I don’t want to

My children were not especially stubborn as toddlers. For the most part, they were compliant with my plan of action. Get dressed? OK. Eat lunch? Sounds good. Go outside to play? Why not? But there was always a point where they realized they wanted something different than I did. The feet stopped. The posture changed. A realization hit them. I am my own person and I don’t want to do what I’m being asked to do. I don’t want to!

Part of growing up is doing things we don’t want to do. We get up early, we go to school, we sit quietly in the dentist’s chair, we eat our vegetables. As we grow we get more choices, and we think a day will come when all the choices will be ours. We learn about consequences and rewards and we’re pretty compliant because we generally get what we want–graduation, a career, a marriage, children. It usually works out.

But what if it doesn’t? What if God is calling us to do something hard? Something unusual? What if we don’t get what we want?

I don’t want my daughter to have cancer. I don’t want to get any more bad news. I don’t want to be afraid.

As we have faced the possibility of more bad news, we have struggled. We are wrestling with our fears. It’s not that we don’t trust God. It’s not that we doubt His providence or His love. It’s not that we’re unwilling to follow and submit and do the hard thing ahead.

We just don’t want to.

Our pastor reminds us that submission is obedience when we don’t agree. Submission is saying yes when we don’t want to. It doesn’t mean we don’t grieve. It doesn’t mean we’re not afraid. It just means we say yes.

Even Christ sorrowed in the garden. With a full view and perfect knowledge of all His sufferings to come, He submitted to the Father’s will.

And He went a little beyond them, and fell on His face and prayed, saying, “My Father, if it is possible, let this cup pass from Me; yet not as I will, but as You will.” (Matthew 26:39)

We are sorrowing. We are afraid. And if we’re honest, we don’t want to.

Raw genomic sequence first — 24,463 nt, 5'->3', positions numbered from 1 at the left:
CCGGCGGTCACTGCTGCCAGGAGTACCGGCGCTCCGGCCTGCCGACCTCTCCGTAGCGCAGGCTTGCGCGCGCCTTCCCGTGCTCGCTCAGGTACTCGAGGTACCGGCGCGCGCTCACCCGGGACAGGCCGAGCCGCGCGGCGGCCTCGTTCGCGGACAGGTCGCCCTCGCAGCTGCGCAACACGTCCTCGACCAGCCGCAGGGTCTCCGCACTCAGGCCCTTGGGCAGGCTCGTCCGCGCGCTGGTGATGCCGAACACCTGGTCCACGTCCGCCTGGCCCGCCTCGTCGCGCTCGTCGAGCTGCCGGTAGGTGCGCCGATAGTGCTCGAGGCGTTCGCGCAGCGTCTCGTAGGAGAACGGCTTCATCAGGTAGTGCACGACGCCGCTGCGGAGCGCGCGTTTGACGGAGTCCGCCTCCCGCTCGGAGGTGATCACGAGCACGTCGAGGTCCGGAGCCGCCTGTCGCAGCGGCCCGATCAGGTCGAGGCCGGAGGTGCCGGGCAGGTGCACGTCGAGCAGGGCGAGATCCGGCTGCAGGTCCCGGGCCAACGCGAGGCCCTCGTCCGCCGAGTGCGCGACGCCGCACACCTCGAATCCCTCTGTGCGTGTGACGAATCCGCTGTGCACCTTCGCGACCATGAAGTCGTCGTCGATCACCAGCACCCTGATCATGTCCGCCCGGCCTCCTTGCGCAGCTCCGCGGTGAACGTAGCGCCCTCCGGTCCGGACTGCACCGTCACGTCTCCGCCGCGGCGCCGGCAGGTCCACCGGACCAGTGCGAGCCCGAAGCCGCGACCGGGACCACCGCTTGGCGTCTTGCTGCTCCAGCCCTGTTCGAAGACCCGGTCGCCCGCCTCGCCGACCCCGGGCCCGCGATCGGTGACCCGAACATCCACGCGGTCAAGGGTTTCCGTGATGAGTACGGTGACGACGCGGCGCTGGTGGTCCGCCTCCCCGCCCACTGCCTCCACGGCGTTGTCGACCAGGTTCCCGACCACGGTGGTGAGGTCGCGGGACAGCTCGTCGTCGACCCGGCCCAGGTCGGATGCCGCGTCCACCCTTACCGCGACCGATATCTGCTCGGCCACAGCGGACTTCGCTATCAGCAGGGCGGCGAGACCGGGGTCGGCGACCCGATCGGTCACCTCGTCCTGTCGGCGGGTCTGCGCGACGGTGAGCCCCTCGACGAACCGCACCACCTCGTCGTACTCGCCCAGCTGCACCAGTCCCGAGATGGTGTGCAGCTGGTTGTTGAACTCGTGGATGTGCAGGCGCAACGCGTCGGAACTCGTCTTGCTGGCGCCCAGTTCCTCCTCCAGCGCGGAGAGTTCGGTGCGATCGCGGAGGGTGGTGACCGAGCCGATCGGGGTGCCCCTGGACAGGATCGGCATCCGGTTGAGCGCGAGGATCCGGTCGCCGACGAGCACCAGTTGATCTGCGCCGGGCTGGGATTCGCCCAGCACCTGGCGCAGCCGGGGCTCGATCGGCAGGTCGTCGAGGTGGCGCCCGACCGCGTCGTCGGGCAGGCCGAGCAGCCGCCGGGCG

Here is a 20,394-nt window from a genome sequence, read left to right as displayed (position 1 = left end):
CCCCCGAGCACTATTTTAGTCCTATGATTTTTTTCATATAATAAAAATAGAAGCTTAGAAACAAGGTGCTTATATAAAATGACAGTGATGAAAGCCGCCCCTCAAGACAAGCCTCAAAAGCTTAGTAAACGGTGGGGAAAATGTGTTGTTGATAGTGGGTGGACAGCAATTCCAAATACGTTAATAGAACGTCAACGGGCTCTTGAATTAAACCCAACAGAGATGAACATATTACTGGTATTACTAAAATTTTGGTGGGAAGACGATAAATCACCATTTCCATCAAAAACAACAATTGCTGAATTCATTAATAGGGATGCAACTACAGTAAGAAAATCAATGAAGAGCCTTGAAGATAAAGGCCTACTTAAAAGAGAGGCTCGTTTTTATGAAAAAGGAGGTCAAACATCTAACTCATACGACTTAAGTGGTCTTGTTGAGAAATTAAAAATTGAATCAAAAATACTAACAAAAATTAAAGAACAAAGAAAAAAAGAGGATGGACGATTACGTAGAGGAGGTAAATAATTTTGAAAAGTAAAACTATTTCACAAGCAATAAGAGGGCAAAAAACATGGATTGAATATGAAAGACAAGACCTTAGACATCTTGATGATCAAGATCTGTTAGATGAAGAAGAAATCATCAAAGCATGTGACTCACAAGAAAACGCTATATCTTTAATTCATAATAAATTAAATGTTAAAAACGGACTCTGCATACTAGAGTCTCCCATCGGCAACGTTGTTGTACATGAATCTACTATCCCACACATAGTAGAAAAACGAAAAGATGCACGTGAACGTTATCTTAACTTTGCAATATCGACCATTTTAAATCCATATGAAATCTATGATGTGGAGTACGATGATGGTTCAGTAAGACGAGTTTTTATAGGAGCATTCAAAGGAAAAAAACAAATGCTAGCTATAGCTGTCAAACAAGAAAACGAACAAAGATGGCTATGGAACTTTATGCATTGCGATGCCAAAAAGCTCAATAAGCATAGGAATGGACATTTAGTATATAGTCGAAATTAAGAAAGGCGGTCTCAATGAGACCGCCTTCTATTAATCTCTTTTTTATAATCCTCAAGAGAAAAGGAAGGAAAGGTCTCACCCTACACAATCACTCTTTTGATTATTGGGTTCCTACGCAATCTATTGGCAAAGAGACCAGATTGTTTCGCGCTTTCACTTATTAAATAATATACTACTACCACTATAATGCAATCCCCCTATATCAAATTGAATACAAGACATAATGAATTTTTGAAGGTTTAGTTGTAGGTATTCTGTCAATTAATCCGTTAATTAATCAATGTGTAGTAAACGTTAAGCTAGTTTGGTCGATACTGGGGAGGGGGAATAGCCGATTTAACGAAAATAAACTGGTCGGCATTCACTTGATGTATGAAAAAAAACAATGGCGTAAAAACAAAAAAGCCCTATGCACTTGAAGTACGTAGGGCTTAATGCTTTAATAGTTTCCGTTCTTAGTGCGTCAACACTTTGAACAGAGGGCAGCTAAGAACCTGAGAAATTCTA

But we long to be like Him. We want to be willing. By His grace, we want to say yes.

 

 

 

 

 

9 thoughts on “I don’t want to

  1. I don’t want this for Marissa or for your family. I grieve with you. I will pray that the Lord will help you to be willing, and that those of us who watch you pass through this trial will learn from your remarkable testimony.

    Liked by 1 person

  2. I was thinking about Marissa today and wondering when we would hear. I’m sad with you as I read this but thanking God with you that He is an ever present help in time of trouble. We are going through the beatitudes with the kids and we just discussed “blessed are they that mourn for they shall be comforted”. Continuing to pray for your family!

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  3. That was so well said. And much needed to hear! Enduring through the hardships, even when we don’t want to, with our trust in the Lord by obedience. We hold Marissa and your family in our prayers daily.

    Liked by 1 person

  4. Colleen, so sorry for the huge challenge facing you, but so thankful you love the Lord and know His ways are above our own. We will continue to bring Marissa before the Lord and pray with you that He might grant relief and sunshine on a path that is sometimes obscured. Much love and many prayers!

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  5. I shared “I don’t want to” with the ladies’ class at my church. We have been praying for Marissa and your family. Your testimony had such a strong impact on these dear ladies. Your honesty regarding your struggles coupled with your strong desire to trust and honor God. spoke volumes. We will keep praying. Thank you for encouraging all of us to trust God’s plan even though we may not want to.

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  6. When we are weak then we are strong! #DanyelStrong! From II Corinthians. Sort of, our grandson is in the battle of his life, for a sixteen year old battling brain cancer. Not thine but Gods will be done. I surrender all. “I don’t want to” is a great perspective of life. There are a lot of things that “I don’t want to do” but we all have to pull up our big person pants and do it!

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  7. Dear Collenny, I keep reading the words of The Lord Jesus in Luke 11 about the friend at midnight. How persistent he was to ask for his friend’s need for some bread that he didn’t have. We are going to continue to ask God for Marrisa’s healing as we also ask Him for the faith we need to do so. Our church here in NJ is praying and I know a church in Connecticut is as well. I’m sure many churches are persistently asking The Lord to answer your prayer for your daughter, our sister. We love you, Henry and Sue Wright

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  8. Hi Cousin Colleen,
    I called your sister Suzy and just learned of Marissa’s journey and shared it with Paul and Anna and Iris.
    We and our friends in Chambersburg, PA, (King Street Church Good Samaritan class), are praying.

    Your blog is so inspirational and affirming of the Lord’s faithfulness. Marissa is beautiful and just exudes joy. how blessed are the students who have her as their teacher.
    I laughed and cried in reading you tribute to your Daddy. Such clear memories of his choice to be joyful in all things too.

    Once a cousin of my father’s mentioned to me the difficult life my mom had. My response was “Well, don’t tell her, because she doesn’t seem to know that ” ! She and your Dad had a lot in common.

    Much love, Carol

    Liked by 1 person

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